Were Nazis a homosexual, pagan cult?
That's the conclusion of updated classic 'The Pink Swastika'
Posted: January 04, 2011
9:14 pm Eastern
© 2011 WorldNetDaily
WASHINGTON – It's a book that has been shunned from libraries.
It's a book that is disturbing, compelling and persuasive on its major point – that homosexuals dominated the German Nazi Party from its birth through its catastrophic demise.
It's a book that is vilified by America's "gay" activist establishment.
But it's also a highly footnoted, meticulously documented book whose primary sources include the best historical work on the rise and fall of the Third Reich.
"The Pink Swastika: Homosexuality in the Nazi Party" by Scott Lively and Kevin Abrams challenges the notion that homosexuals were victimized during the Holocaust in ways comparable to the Jews. But it does much more than that. It also makes the case that the Nazi Party is best understood as a neo-pagan, homosexual cult.
From the party's founding in a homosexual bar, "The Pink Swastika" introduces the reader to all the household names of Nazism – from Goebbels to Goering and Himmler to Hess – and their secrets of sexual perversion, one of the driving forces of their genocidal sadism.
"This is a deeply disturbing book," said Joseph Farah, editor and chief executive officer of WND, who recently added a new 4th edition of the book to the WND Superstore. "Perhaps not until very recently, with the mandating of open homosexuality in the military and the widespread promotion of same-sex marriage, could Americans have been expected to see the relevance of this remarkable work to their own society. We say, 'never again.' But do we mean it? Do we even understand what actually happened? I didn't – until I read this book."
"The Pink Swastika" also offers revealing quotations from Nazi leaders themselves that explain their religious bent, putting to the lie the notion that Hitler and his coterie had anything but contempt for Christianity.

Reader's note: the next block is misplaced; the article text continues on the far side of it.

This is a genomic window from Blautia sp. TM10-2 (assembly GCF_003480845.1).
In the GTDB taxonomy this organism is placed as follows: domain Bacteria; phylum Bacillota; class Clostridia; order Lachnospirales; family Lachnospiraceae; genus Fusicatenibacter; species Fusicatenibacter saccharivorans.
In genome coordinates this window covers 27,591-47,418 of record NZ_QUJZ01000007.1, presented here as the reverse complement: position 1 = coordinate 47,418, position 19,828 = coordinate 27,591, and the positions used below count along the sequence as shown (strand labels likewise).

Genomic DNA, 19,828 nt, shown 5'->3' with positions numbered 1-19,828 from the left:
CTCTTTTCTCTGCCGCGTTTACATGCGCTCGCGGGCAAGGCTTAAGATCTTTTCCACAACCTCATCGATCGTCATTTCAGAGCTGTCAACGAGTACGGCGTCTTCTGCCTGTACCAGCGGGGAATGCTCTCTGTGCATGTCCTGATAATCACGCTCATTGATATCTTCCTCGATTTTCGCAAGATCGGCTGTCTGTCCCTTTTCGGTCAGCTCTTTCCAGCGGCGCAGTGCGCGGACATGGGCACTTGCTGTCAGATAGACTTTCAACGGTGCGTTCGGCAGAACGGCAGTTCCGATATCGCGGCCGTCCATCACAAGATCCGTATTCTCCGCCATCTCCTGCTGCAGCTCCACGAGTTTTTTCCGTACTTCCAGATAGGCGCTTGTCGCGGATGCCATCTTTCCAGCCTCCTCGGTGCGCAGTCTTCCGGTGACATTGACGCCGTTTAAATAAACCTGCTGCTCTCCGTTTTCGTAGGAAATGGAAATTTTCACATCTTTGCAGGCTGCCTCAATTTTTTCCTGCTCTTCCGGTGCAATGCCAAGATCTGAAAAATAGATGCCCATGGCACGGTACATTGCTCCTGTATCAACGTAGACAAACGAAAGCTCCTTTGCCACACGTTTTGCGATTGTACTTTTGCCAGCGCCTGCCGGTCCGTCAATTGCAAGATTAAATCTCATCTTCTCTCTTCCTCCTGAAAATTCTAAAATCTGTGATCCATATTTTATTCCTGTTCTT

It seems the Nazis sought first to destroy the Jews, but Christianity was next on the agenda.
The real target of the homosexual pagan cult of Nazism was Judeo-Christian morality, the book finds.
A widely circulated German publication, "Defilement of Race," laid out the plan:
"Through the German soul and through unadulterated German blood, the world will be able to return to a state of health, but only after it has been freed from the curse of Judaism and of Christianity. … The mission of German nationality in the world is to free this world of Jews and Christians. … It is the very essence of Christianity … for all people to become 'united in brotherhood.' To achieve this, all barriers of race must fall. The maintenance of such barriers means the preservation of national individuality, which is essentially irreconcilable with the Christian aim of universal brotherhood. … Because this disintegration of racial culture has been consciously and systematically pursued by Christianity, and is still being pursued today, it is race defilement."
Dietrich Hutton, the author of that screed, explained Nazis saw Judaism as the source of the wider problem that involved all the world's Christians, too.
"The way in which Christianity is directed in the interests of world Jewry and its attitude toward Judaism is traceable to the undeniable fact that the founders and proclaimers of the teachings of Jesus of Nazareth were full-blooded Jews," he wrote. "It cannot therefore be coincidence, or negligence or ignorance that consciously makes Christians … deviate from the fundamental tenets of conservating nationality and cultivating race. The reason for this is to defile non-Jewish races, weaken and destroy them so that Judaism, as the 'chosen people,' can … [erect] a world sovereignty on the ruins of the non-Jewish races, which Christianity has destroyed."
"You will never look at Nazism or homosexuality the same way again after reading 'The Pink Swastika,'" concludes Farah.
Already, only a few days after introducing this new edition of the book into the WND Superstore, Farah says homosexual bloggers and commentators have taken notice and "are pulling out the long knives of invective and abuse."
"They say this book has been discredited," Farah says. "But I've read the book and I've read all the criticism. The book more than stands up to all the attacks I've seen, most of which are completely baseless."
Read more: Were Nazis a homosexual, pagan cult?